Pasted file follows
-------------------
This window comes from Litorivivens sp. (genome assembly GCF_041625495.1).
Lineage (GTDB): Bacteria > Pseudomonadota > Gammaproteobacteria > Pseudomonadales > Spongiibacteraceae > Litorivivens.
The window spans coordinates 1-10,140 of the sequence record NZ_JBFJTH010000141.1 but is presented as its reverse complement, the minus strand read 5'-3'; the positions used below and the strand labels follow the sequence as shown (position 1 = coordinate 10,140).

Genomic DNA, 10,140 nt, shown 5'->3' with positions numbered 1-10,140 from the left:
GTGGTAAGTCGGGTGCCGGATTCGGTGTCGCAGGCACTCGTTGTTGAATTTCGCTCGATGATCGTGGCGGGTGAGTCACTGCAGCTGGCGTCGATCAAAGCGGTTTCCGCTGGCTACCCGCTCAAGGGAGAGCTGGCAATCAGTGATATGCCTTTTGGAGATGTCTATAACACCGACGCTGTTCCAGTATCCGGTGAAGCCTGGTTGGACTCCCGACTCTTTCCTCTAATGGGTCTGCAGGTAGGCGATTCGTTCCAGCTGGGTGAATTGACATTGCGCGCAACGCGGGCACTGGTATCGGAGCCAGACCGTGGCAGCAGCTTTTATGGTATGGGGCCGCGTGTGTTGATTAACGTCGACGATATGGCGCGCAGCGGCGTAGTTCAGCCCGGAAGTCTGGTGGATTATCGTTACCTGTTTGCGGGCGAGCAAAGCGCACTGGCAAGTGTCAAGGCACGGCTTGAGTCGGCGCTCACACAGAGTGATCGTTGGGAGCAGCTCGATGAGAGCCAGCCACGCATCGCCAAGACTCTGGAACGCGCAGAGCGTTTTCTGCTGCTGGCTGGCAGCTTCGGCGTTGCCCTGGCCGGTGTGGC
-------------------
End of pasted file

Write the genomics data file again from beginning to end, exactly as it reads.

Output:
This window comes from Litorivivens sp. (genome assembly GCF_041625495.1).
Lineage (GTDB): Bacteria > Pseudomonadota > Gammaproteobacteria > Pseudomonadales > Spongiibacteraceae > Litorivivens.
The window spans coordinates 1-10,140 of the sequence record NZ_JBFJTH010000141.1 but is presented as its reverse complement, the minus strand read 5'-3'; the positions used below and the strand labels follow the sequence as shown (position 1 = coordinate 10,140).

Genomic DNA, 10,140 nt, shown 5'->3' with positions numbered 1-10,140 from the left:
GTGGTAAGTCGGGTGCCGGATTCGGTGTCGCAGGCACTCGTTGTTGAATTTCGCTCGATGATCGTGGCGGGTGAGTCACTGCAGCTGGCGTCGATCAAAGCGGTTTCCGCTGGCTACCCGCTCAAGGGAGAGCTGGCAATCAGTGATATGCCTTTTGGAGATGTCTATAACACCGACGCTGTTCCAGTATCCGGTGAAGCCTGGTTGGACTCCCGACTCTTTCCTCTAATGGGTCTGCAGGTAGGCGATTCGTTCCAGCTGGGTGAATTGACATTGCGCGCAACGCGGGCACTGGTATCGGAGCCAGACCGTGGCAGCAGCTTTTATGGTATGGGGCCGCGTGTGTTGATTAACGTCGACGATATGGCGCGCAGCGGCGTAGTTCAGCCCGGAAGTCTGGTGGATTATCGTTACCTGTTTGCGGGCGAGCAAAGCGCACTGGCAAGTGTCAAGGCACGGCTTGAGTCGGCGCTCACACAGAGTGATCGTTGGGAGCAGCTCGATGAGAGCCAGCCACGCATCGCCAAGACTCTGGAACGCGCAGAGCGTTTTCTGCTGCTGGCTGGCAGCTTCGGCGTTGCCCTGGCCGGTGTGGC